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JSON and DateTime Kind

I've been working on a project for a client recently and was bitten by a bug recently.  It has to do with using the Microsoft AJAX Extensions, specifically, the JavascriptSerializer.  Our use of JSON is simply as an easy way to serialize our objects, whether it be to disk or across the wire.  What was happening is objects that contained dates would get their time shifted when they reached the other side.  The explanation is that the serialization format of JSON has no way of representing what .NET uses its Kind property for.  And since there is no Kind available on deserialization it assumes UTC. 

For those who don't know or don't memorize, here is a quick bit of trivia.  Assume central time.

  ToLocal ToUniversalTime
DateTime.Kind = Local Unchanged +6 hours
DateTime.Kind = Utc - 6 hours Unchanged
DateTime.Kind = Unspecified ? ?

The answer is...

 

 

 

 

A DateTime of Unspecified Kind that has ToLocal applied to it will be -6.  Similarly a DateTime of Unspecified Kind that has ToUniversalTime applied will be +6.  The logic is that .NET does not know the kind.  If you call ToLocal or ToUniversalTime you must want a conversion.  As to why the JSON deserialization process chooses to make it Utc I don't know.  It would seem to make more sense to simply use Unspecified as the json has not specified a kind.  There are several blog posts covering this subject (here and here for example) but the solutions offered seemed to come up short of what I desired.  I want to serialize any object and not have to inform the other developers that DateTime properties need this extra logic in their setters. 

Fortunately, the JavascriptSerializer allows you to add your own Converters with ease.  Information on how to use it can be found on Microsoft's site here.  However, when I first looked at it I was a bit confused by the SupportedTypes property, as I have never seen code quite like it.

        public override IEnumerable<Type> SupportedTypes
        {
            //Define the ListItemCollection as a supported type.
            get { return new ReadOnlyCollection<Type>(new List<Type>(new Type[] { typeof(ListItemCollection) })); }
        }

Can it really be necessary to create a new ReadOnlyCollection, passing it a new generic List, passing it a Type array, which specifies a Type?  Yeah, this is a bit more complicated than it needs to be!  I will post my entire console sample for you to play with yourself.  Hopefully it saves someone the trouble I went through.

 

using System;
using System.Collections.Generic;
using System.Web.Script.Serialization;

namespace jsonconverters
{
    class Program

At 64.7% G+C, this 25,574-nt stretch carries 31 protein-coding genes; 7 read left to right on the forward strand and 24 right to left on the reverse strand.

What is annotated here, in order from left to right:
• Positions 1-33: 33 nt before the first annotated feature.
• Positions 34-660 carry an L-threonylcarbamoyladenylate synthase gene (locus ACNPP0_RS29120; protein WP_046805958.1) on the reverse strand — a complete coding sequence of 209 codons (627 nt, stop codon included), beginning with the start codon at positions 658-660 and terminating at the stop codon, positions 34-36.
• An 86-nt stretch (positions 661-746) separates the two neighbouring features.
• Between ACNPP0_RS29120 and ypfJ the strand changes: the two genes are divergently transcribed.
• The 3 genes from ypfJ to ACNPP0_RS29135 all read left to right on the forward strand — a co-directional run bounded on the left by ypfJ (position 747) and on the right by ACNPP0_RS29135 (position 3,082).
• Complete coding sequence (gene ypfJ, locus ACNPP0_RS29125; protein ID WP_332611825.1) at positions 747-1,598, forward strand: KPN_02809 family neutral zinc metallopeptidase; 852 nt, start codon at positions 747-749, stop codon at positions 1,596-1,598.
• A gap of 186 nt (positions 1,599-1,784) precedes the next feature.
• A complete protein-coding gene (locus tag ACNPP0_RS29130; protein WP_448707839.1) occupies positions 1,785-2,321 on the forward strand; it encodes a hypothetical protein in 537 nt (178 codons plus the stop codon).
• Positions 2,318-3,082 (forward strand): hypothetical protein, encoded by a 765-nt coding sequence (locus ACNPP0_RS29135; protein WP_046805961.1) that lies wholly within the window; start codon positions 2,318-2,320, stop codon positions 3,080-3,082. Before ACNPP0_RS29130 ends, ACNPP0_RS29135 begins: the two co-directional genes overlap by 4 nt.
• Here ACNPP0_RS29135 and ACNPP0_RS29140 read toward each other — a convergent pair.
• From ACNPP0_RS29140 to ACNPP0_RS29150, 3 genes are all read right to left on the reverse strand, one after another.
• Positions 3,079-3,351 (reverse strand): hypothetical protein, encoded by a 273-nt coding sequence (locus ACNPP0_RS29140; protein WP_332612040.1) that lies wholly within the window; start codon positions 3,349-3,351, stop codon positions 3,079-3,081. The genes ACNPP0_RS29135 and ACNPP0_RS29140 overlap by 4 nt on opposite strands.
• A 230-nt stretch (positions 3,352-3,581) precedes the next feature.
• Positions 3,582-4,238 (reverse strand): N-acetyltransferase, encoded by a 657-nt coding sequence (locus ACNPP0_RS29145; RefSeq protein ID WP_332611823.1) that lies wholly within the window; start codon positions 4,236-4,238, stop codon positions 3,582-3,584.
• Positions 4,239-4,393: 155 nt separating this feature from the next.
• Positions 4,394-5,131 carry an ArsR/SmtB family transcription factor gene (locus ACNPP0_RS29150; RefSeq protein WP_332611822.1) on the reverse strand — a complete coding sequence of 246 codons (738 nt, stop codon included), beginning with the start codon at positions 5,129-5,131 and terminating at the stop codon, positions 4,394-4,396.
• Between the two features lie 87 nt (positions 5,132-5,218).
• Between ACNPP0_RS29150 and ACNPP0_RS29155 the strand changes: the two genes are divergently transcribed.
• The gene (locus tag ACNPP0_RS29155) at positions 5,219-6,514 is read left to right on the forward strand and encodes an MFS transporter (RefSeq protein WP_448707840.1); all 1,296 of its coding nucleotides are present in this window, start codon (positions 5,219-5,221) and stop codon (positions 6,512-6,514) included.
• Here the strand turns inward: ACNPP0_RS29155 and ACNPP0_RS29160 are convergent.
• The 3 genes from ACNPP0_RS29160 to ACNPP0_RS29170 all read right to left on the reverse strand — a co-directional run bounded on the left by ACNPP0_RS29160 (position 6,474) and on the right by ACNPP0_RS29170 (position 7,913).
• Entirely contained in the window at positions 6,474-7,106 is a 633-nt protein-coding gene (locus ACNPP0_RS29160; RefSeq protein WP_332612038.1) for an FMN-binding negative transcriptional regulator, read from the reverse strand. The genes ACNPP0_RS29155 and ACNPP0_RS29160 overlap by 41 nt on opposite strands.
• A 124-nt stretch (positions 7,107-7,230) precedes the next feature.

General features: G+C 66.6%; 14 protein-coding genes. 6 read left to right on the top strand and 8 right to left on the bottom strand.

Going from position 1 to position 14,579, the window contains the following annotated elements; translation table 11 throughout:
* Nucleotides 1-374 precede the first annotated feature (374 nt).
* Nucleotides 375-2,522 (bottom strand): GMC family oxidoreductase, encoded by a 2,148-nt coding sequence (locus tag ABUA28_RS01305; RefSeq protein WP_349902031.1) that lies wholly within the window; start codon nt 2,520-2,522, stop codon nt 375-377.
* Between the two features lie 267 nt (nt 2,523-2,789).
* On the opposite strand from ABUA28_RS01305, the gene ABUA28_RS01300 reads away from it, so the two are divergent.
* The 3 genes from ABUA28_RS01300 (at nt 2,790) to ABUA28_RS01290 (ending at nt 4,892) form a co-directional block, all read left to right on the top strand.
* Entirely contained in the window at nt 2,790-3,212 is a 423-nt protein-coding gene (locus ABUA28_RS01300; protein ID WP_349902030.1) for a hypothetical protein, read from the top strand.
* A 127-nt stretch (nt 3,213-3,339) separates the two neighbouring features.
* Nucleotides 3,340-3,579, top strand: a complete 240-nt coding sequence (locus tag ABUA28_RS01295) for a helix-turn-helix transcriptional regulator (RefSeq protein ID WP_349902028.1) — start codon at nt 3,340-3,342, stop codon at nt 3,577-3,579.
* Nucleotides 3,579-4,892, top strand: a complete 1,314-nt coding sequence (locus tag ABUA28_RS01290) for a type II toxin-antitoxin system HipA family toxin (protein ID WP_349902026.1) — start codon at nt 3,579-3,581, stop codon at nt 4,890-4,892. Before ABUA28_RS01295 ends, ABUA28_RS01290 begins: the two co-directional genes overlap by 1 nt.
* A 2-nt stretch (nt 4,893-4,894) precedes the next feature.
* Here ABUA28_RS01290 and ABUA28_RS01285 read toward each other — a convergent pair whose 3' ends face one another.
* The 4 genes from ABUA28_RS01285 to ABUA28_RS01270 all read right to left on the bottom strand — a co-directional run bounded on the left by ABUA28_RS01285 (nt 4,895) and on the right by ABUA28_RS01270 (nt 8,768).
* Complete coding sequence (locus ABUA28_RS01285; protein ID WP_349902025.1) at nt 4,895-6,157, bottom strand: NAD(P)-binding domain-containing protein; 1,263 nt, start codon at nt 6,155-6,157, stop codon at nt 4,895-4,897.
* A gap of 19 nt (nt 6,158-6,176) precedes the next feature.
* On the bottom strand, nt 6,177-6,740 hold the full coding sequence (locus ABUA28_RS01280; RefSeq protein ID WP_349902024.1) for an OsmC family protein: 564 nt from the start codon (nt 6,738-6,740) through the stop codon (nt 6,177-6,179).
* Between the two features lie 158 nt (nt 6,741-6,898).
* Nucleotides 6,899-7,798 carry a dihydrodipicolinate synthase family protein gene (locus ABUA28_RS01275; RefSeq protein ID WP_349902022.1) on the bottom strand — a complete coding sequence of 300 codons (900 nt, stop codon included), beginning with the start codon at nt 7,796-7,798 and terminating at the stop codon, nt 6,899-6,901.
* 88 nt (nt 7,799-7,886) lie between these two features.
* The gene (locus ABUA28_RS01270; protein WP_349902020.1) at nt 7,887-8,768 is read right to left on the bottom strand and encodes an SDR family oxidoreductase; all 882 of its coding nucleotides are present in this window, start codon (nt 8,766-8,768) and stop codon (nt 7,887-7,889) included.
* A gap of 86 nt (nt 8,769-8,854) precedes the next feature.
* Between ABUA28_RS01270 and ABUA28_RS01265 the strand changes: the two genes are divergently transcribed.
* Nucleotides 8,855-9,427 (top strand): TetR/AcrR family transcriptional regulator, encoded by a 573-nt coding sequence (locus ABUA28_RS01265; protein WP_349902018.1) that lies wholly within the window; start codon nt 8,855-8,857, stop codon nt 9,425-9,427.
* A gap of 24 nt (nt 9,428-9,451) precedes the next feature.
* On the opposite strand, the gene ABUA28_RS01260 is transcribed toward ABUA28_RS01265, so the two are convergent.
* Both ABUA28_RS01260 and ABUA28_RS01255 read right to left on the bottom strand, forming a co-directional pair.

{
        static void Main(string[] args)
        {
            DateTime now = DateTime.SpecifyKind(DateTime.Now, DateTimeKind.Unspecified);
            
            Console.WriteLine(now.ToString());
            var title = new Title() { Name = "Iron Man", ReleaseDate = now, CreateDate = now };

            var serializer = new JavaScriptSerializer();
            
            //comment this line out to see results without our custom converter
            serializer.RegisterConverters(new JavaScriptConverter[] { new DateTimeConverter() });

            var json = serializer.Serialize(title);
            Console.WriteLine(json);
            var newTitle = serializer.Deserialize<Title>(json);
            Console.WriteLine(newTitle.Name);
            Console.WriteLine(newTitle.ReleaseDate);
            Console.WriteLine(newTitle.ReleaseDate == now);
            Console.WriteLine(newTitle.CreateDate);
            Console.WriteLine(newTitle.CreateDate == now);
            Console.WriteLine(newTitle.LastUpdate.HasValue);
            Console.ReadLine();

        }
    }

    public class Title
    {
        public string Name { get; set; }
        public DateTime ReleaseDate { get; set; }
        public DateTime? CreateDate { get; set; }
        public DateTime? LastUpdate { get; set; }
    }

    public class DateTimeConverter : JavaScriptConverter
    {
        private string _dateKey = "d";
        private string _kindKey = "k";
        public override IEnumerable<Type> SupportedTypes
        {
            get { return new List<Type>() { typeof(DateTime), typeof(DateTime?) }; }
        }

        public override IDictionary<string, object> Serialize(object obj, JavaScriptSerializer serializer)
        {
            Dictionary<string, object> result = new Dictionary<string, object>();
            if (obj.GetType() == typeof(DateTime))
            {
                DateTime d = (DateTime)obj;
                result[_dateKey] = d.Ticks;
                if (d.Kind != DateTimeKind.Unspecified)
                    result[_kindKey] = d.Kind;
                return result;

            }
            else if (obj.GetType() == typeof(DateTime?))
            {
                DateTime? theDate = (DateTime?)obj;
                if (theDate.HasValue)
                {
                    result[_dateKey] = theDate.Value.Ticks;
                    if (theDate.Value.Kind != DateTimeKind.Unspecified)
                        result[_kindKey] = theDate.Value.Kind;
                }
            }
            return result;
        }

        public override object Deserialize(IDictionary<string, object> dictionary, Type type, JavaScriptSerializer serializer)
        {
            if (dictionary.ContainsKey(_dateKey))
            {
                var d = new DateTime(long.Parse(dictionary[_dateKey].ToString()), DateTimeKind.Unspecified);
                if (dictionary.ContainsKey(_kindKey))
                    d = DateTime.SpecifyKind(d, (DateTimeKind)dictionary[_kindKey]);
                return d;
            }
            return null;
        }
    }
}

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